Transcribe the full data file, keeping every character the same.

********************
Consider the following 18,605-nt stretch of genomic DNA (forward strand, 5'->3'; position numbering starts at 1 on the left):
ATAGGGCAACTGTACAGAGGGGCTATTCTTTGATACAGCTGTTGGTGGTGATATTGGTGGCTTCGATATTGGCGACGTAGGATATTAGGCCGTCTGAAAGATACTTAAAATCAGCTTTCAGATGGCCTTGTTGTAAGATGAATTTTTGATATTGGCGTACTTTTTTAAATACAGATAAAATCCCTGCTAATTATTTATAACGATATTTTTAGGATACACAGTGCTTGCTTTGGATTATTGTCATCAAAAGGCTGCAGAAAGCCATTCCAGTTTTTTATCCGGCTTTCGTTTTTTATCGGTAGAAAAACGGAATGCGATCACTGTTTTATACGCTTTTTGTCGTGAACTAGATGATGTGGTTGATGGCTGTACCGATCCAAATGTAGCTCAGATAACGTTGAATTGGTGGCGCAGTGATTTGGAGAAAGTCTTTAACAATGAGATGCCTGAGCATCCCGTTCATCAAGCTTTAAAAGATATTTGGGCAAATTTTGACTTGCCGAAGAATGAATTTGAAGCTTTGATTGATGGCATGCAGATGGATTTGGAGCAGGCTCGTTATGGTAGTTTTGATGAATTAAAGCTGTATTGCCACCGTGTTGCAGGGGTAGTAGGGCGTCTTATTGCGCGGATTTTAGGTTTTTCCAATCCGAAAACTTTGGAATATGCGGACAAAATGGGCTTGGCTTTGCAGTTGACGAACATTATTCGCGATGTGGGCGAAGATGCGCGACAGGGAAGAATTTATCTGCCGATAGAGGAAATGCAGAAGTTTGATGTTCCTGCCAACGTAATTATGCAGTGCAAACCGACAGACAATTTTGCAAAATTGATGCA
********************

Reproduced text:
Consider the following 18,605-nt stretch of genomic DNA (forward strand, 5'->3'; position numbering starts at 1 on the left):
ATAGGGCAACTGTACAGAGGGGCTATTCTTTGATACAGCTGTTGGTGGTGATATTGGTGGCTTCGATATTGGCGACGTAGGATATTAGGCCGTCTGAAAGATACTTAAAATCAGCTTTCAGATGGCCTTGTTGTAAGATGAATTTTTGATATTGGCGTACTTTTTTAAATACAGATAAAATCCCTGCTAATTATTTATAACGATATTTTTAGGATACACAGTGCTTGCTTTGGATTATTGTCATCAAAAGGCTGCAGAAAGCCATTCCAGTTTTTTATCCGGCTTTCGTTTTTTATCGGTAGAAAAACGGAATGCGATCACTGTTTTATACGCTTTTTGTCGTGAACTAGATGATGTGGTTGATGGCTGTACCGATCCAAATGTAGCTCAGATAACGTTGAATTGGTGGCGCAGTGATTTGGAGAAAGTCTTTAACAATGAGATGCCTGAGCATCCCGTTCATCAAGCTTTAAAAGATATTTGGGCAAATTTTGACTTGCCGAAGAATGAATTTGAAGCTTTGATTGATGGCATGCAGATGGATTTGGAGCAGGCTCGTTATGGTAGTTTTGATGAATTAAAGCTGTATTGCCACCGTGTTGCAGGGGTAGTAGGGCGTCTTATTGCGCGGATTTTAGGTTTTTCCAATCCGAAAACTTTGGAATATGCGGACAAAATGGGCTTGGCTTTGCAGTTGACGAACATTATTCGCGATGTGGGCGAAGATGCGCGACAGGGAAGAATTTATCTGCCGATAGAGGAAATGCAGAAGTTTGATGTTCCTGCCAACGTAATTATGCAGTGCAAACCGACAGACAATTTTGCAAAATTGATGCA